There are other caches inside CPUs that are used for something other than data. Instructions are fetched from memory roughly the same way that the data is fetched, so it is important not to wait for the instructions to load. For this reason, CPUs also have instruction cache, which, as the name suggests, is used for caching instructions that are read from the main memory. Its size and performance are about the same as for the L1 cache, and since it is not large, it makes sense to make binaries small in size so that the CPU does not “starve” from not being to fetch instructions in time.

Non-Volatile Memory

While the data cells in CPU caches and the RAM only gently store just a few electrons (that periodically leak and need to be periodically refreshed), the data cells in non-volatile memory types store hundreds of them. This lets the data to be persisted for prolonged periods of time without power, but comes at the cost of performance and durability — because when you have more electrons, you also have more opportunities for them colliding with silicon atoms.

There are many ways to store data in a persistent way, but these are the main ones from a programmer’s perspective:

  • Solid state drives. These have relatively low latency on the order of 0.1ms ($10^5$ ns), but they also have high cost, amplified by the fact that they have limited lifespans as each cell can only be written to a limited number of times. This is what mobile devices and most laptops use, because they are compact and have no moving parts.
  • Hard disk drives are unusual because they are actually rotating physical disks with a read/write head attached to them. To read a memory location, you need to wait until the disk rotates to the right position and then very precisely move the head to it. This results in some very weird access patterns where reading one byte randomly may take the same time as reading the next 1MB of data — which is usually on the order of milliseconds. Since this is the only part of a computer, except for the cooling system, that has mechanically moving parts, hard disks break quite often (with the average lifespan of ~3 years for a data center HDD).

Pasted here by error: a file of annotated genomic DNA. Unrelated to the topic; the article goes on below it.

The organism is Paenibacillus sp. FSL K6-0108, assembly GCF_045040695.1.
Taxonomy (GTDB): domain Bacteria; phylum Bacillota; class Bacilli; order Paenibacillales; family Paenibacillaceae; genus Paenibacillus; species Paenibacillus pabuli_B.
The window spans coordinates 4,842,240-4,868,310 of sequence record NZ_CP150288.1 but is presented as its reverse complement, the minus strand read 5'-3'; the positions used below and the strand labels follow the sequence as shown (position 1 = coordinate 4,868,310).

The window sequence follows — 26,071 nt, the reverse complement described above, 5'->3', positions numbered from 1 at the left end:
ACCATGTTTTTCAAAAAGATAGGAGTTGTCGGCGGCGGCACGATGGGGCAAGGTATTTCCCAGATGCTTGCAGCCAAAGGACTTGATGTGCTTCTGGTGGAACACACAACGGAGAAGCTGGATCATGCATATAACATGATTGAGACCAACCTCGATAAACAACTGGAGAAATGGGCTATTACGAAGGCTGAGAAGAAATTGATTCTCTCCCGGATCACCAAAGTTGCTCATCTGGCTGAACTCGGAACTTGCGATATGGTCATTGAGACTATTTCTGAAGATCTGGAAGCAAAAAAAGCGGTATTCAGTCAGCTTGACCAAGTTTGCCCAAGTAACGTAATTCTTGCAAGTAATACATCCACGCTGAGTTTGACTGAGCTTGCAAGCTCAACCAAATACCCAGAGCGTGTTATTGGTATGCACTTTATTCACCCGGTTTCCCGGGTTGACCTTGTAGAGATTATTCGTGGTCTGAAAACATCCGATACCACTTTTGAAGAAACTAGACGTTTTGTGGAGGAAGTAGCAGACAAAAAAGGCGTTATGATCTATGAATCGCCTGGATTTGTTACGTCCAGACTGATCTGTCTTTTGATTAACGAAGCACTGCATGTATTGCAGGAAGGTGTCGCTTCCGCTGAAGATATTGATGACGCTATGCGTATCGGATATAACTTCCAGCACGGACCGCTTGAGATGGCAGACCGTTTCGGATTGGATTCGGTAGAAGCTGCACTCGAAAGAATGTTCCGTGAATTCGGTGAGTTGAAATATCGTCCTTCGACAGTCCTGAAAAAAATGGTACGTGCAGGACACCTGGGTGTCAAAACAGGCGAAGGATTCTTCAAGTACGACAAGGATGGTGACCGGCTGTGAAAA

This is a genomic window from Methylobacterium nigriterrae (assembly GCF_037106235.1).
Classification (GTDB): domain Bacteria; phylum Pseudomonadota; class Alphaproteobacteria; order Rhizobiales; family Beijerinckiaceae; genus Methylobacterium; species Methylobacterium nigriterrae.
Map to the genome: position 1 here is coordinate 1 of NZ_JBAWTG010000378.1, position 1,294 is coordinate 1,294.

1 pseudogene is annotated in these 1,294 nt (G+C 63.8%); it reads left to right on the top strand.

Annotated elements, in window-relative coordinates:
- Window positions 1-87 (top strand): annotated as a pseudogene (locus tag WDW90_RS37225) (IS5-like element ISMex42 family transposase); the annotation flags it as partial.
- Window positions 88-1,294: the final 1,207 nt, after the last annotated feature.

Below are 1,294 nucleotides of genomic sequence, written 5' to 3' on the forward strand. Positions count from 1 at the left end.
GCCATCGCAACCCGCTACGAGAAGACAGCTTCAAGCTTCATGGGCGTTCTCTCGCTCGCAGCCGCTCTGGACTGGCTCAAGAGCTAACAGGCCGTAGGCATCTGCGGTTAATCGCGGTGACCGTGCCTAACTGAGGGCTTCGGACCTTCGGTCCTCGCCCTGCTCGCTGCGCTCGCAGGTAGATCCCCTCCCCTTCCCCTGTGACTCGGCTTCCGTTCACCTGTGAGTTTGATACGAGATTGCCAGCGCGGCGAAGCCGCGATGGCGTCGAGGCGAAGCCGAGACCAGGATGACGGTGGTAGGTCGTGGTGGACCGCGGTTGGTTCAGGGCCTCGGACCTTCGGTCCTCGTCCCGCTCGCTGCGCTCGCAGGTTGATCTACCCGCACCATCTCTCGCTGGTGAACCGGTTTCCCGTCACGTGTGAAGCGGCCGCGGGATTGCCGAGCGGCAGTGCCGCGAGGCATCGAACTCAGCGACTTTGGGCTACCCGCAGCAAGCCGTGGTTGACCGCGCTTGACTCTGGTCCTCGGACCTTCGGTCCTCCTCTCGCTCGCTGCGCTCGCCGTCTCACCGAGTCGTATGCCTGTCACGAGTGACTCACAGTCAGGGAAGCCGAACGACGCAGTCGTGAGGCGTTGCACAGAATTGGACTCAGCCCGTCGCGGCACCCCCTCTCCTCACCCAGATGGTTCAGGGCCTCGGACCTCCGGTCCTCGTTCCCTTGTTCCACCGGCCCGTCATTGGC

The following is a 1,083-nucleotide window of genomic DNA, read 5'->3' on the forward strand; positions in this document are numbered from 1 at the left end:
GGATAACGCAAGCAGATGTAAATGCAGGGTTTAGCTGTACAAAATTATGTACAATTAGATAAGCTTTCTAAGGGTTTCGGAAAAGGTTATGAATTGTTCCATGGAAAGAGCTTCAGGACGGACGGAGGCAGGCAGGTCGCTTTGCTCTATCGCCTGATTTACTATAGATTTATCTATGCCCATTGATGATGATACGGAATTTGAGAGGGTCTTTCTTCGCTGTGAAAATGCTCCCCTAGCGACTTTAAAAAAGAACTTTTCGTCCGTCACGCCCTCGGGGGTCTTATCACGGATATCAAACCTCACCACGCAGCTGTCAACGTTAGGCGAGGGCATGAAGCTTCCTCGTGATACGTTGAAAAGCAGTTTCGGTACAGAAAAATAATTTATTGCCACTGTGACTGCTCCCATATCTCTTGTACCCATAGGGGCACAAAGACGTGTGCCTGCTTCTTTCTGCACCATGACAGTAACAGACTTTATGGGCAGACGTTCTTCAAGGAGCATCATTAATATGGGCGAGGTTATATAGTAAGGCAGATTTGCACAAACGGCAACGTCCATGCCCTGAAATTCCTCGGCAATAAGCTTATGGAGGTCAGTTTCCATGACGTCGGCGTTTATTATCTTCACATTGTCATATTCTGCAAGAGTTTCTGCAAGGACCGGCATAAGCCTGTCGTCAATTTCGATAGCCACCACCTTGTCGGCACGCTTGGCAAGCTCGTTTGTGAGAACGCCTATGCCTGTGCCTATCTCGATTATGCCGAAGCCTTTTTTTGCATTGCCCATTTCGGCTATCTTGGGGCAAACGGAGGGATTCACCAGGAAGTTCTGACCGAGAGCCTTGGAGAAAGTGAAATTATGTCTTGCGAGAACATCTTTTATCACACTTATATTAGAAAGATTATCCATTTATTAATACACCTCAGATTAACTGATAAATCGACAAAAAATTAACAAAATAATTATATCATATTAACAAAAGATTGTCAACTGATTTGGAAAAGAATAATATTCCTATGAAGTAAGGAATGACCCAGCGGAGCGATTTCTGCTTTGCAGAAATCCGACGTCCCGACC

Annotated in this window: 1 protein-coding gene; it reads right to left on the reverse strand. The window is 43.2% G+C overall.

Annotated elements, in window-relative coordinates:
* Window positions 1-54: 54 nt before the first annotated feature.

• Network-attached storage, which is the practice of using other networked devices to store data on them. There are two distinctive types. The first one is the Network File System (NFS), which is a protocol for mounting other computer’s file system over the network. The other is API-based distributed storage systems, most famously Amazon S3, that are backed by a fleet of storage-optimized machines of a public cloud, typically using cheap HDDs or some more exotic storage types internally. While NFS can can sometimes work even faster than HDD if located in the same data center, object storage in the public cloud usually has latencies of 50-100ms. They are typically highly distributed and replicated for better availability.

Since SDD/HDD are noticeably slower than RAM, everything on or below this level is usually called external memory.

Unlike the CPU caches, external memory can be explicitly controlled. This is useful in many cases, but most programmers just want to abstract away from it and use it as an extension of the main memory, and operating systems have the capability to do so by the virtue of memory paging.

Modern operating systems give every process the impression that it is working with large, contiguous sections of memory, called virtual memory. Physically, the memory allocated to each process may be dispersed across different areas of physical memory, or may have been moved to another storage such as SSD or HDD.

Do achieve this, the address space of the virtual memory is divided into pages (typically 4KB in size), and the memory system maintains a separate hardware data structure called page table, which points to where the data is physically stored for each page. When a process requests access to data in its memory, the operating system maps the virtual address to the physical address through the page table and forwards the read/write request to where that data is actually stored.

Since the address translation needs to be done for each memory request, this process is also cached with what’s called translation lookaside buffer (TLB), which is just a very small cache for physical page addresses. When it doesn’t hit, you essentially pay double the cost of a memory access. For this reason, some operating systems have support for larger pages (~2MB).

From John Bell's OS course at University of Illinois

This mechanism allows using external memory quite transparently. Operating systems have two basic mechanisms:

  • Swap files, which let the operating system automatically use parts of an SDD or an HDD as an extension of RAM when there is not enough real RAM.
  • Memory mapping, which lets you open a file a use its contents as if they were in the main memory.

This essentially turns your RAM into “L4 cache” for the external memory, which is a good way to reason about it.


  1. Pricing information is taken from Google Cloud Platform. ↩︎

  2. Cloud storage typically has multiple tiers, becoming progressively cheaper if you access the data less frequently. ↩︎